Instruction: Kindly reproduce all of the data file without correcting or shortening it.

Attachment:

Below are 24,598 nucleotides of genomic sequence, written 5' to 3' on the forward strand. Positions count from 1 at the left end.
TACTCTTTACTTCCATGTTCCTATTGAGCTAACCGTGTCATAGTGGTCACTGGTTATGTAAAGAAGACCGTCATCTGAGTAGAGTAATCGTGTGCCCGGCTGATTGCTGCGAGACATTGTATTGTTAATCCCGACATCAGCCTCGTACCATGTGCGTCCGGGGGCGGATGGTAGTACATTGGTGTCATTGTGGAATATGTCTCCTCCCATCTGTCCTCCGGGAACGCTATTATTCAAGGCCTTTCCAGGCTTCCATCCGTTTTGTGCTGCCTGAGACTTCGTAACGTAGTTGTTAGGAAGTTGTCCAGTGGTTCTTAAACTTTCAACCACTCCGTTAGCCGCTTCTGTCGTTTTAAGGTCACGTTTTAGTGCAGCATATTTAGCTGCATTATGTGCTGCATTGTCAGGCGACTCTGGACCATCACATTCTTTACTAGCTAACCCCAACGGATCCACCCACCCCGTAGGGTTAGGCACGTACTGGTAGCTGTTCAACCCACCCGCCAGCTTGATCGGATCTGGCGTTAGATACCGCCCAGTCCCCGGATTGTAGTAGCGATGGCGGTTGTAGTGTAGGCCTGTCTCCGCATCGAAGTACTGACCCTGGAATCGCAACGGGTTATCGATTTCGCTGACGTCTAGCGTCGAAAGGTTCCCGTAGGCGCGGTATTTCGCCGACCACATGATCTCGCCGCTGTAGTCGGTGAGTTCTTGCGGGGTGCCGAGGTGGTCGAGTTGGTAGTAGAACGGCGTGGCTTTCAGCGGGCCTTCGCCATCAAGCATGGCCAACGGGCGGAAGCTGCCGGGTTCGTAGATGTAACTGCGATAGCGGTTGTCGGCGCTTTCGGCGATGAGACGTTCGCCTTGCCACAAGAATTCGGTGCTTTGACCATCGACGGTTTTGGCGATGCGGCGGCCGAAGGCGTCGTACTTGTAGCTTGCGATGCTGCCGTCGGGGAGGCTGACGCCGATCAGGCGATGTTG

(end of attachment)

Below are 24,598 nucleotides of genomic sequence, written 5' to 3' on the forward strand. Positions count from 1 at the left end.
TACTCTTTACTTCCATGTTCCTATTGAGCTAACCGTGTCATAGTGGTCACTGGTTATGTAAAGAAGACCGTCATCTGAGTAGAGTAATCGTGTGCCCGGCTGATTGCTGCGAGACATTGTATTGTTAATCCCGACATCAGCCTCGTACCATGTGCGTCCGGGGGCGGATGGTAGTACATTGGTGTCATTGTGGAATATGTCTCCTCCCATCTGTCCTCCGGGAACGCTATTATTCAAGGCCTTTCCAGGCTTCCATCCGTTTTGTGCTGCCTGAGACTTCGTAACGTAGTTGTTAGGAAGTTGTCCAGTGGTTCTTAAACTTTCAACCACTCCGTTAGCCGCTTCTGTCGTTTTAAGGTCACGTTTTAGTGCAGCATATTTAGCTGCATTATGTGCTGCATTGTCAGGCGACTCTGGACCATCACATTCTTTACTAGCTAACCCCAACGGATCCACCCACCCCGTAGGGTTAGGCACGTACTGGTAGCTGTTCAACCCACCCGCCAGCTTGATCGGATCTGGCGTTAGATACCGCCCAGTCCCCGGATTGTAGTAGCGATGGCGGTTGTAGTGTAGGCCTGTCTCCGCATCGAAGTACTGACCCTGGAATCGCAACGGGTTATCGATTTCGCTGACGTCTAGCGTCGAAAGGTTCCCGTAGGCGCGGTATTTCGCCGACCACATGATCTCGCCGCTGTAGTCGGTGAGTTCTTGCGGGGTGCCGAGGTGGTCGAGTTGGTAGTAGAACGGCGTGGCTTTCAGCGGGCCTTCGCCATCAAGCATGGCCAACGGGCGGAAGCTGCCGGGTTCGTAGATGTAACTGCGATAGCGGTTGTCGGCGCTTTCGGCGATGAGACGTTCGCCTTGCCACAAGAATTCGGTGCTTTGACCATCGACGGTTTTGGCGATGCGGCGGCCGAAGGCGTCGTACTTGTAGCTTGCGATGCTGCCGTCGGGGAGGCTGACGCCGATCAGGCGATGTTG